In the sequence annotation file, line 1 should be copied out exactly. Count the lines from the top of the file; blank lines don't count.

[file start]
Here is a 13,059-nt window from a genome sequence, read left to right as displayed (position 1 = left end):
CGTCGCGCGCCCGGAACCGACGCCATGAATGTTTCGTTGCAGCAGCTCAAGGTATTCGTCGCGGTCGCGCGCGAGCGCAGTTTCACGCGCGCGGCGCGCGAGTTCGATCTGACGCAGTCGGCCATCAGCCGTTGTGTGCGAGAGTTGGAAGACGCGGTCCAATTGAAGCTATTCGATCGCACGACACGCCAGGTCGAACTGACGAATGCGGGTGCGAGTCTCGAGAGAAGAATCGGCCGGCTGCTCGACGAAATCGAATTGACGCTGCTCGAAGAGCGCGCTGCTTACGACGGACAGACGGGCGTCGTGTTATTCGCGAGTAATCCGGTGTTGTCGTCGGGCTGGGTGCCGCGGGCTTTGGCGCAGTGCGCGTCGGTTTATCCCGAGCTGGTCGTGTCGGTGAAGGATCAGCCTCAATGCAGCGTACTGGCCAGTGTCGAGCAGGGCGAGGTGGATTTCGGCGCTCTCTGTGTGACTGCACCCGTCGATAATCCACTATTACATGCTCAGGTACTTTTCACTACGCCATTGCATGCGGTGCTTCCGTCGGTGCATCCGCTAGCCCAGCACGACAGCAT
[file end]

Here is a 13,059-nt window from a genome sequence, read left to right as displayed (position 1 = left end):